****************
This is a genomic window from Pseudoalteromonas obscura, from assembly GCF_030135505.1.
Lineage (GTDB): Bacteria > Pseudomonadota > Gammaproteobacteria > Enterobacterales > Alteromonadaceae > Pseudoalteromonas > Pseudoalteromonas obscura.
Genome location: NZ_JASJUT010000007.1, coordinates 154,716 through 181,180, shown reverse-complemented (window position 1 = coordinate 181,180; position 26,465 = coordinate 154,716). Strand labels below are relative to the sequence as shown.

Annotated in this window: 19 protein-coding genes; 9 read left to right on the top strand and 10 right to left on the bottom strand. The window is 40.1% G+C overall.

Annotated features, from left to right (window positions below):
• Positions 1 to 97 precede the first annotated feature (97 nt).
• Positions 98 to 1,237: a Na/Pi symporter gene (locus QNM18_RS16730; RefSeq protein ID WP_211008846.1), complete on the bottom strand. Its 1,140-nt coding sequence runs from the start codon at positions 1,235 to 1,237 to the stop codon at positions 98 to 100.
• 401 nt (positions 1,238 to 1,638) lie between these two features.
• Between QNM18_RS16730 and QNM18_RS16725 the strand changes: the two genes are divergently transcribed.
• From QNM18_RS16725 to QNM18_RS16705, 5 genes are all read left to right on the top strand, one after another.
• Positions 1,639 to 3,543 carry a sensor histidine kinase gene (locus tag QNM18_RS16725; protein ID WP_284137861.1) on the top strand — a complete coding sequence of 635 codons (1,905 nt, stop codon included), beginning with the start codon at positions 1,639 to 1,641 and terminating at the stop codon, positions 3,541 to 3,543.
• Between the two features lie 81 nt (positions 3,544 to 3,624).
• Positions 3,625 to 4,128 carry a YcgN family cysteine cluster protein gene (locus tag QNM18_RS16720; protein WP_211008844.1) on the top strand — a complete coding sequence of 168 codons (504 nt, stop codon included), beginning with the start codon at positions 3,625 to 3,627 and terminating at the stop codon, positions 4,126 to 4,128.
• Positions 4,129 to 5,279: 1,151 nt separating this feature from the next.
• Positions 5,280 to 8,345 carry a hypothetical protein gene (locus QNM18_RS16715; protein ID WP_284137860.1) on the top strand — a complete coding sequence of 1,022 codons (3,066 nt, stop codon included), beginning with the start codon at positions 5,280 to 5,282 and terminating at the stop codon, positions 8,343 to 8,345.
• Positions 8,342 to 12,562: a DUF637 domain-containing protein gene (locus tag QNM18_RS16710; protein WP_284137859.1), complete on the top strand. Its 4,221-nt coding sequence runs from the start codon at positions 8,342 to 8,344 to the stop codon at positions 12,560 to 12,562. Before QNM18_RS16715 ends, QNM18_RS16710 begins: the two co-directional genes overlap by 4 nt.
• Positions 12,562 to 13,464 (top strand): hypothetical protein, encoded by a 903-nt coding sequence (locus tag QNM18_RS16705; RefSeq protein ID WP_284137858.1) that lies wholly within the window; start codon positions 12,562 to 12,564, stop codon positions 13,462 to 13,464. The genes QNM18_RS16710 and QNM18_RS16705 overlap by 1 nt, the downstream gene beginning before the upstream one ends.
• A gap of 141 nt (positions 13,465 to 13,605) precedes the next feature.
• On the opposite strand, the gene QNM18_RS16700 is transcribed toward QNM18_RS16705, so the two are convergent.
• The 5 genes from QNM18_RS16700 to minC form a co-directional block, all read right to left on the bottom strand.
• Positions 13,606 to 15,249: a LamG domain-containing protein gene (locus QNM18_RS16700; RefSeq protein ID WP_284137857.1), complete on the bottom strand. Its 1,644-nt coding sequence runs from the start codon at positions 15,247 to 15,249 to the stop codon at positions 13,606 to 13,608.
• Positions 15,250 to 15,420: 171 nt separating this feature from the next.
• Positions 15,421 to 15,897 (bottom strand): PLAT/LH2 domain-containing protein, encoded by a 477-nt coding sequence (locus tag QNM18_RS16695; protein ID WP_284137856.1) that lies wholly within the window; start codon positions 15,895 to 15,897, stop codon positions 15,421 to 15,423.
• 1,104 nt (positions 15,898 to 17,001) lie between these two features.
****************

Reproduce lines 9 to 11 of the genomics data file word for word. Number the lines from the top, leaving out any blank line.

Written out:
• Between QNM18_RS16730 and QNM18_RS16725 the strand changes: the two genes are divergently transcribed.
• From QNM18_RS16725 to QNM18_RS16705, 5 genes are all read left to right on the top strand, one after another.
• Positions 1,639 to 3,543 carry a sensor histidine kinase gene (locus tag QNM18_RS16725; protein ID WP_284137861.1) on the top strand — a complete coding sequence of 635 codons (1,905 nt, stop codon included), beginning with the start codon at positions 1,639 to 1,641 and terminating at the stop codon, positions 3,541 to 3,543.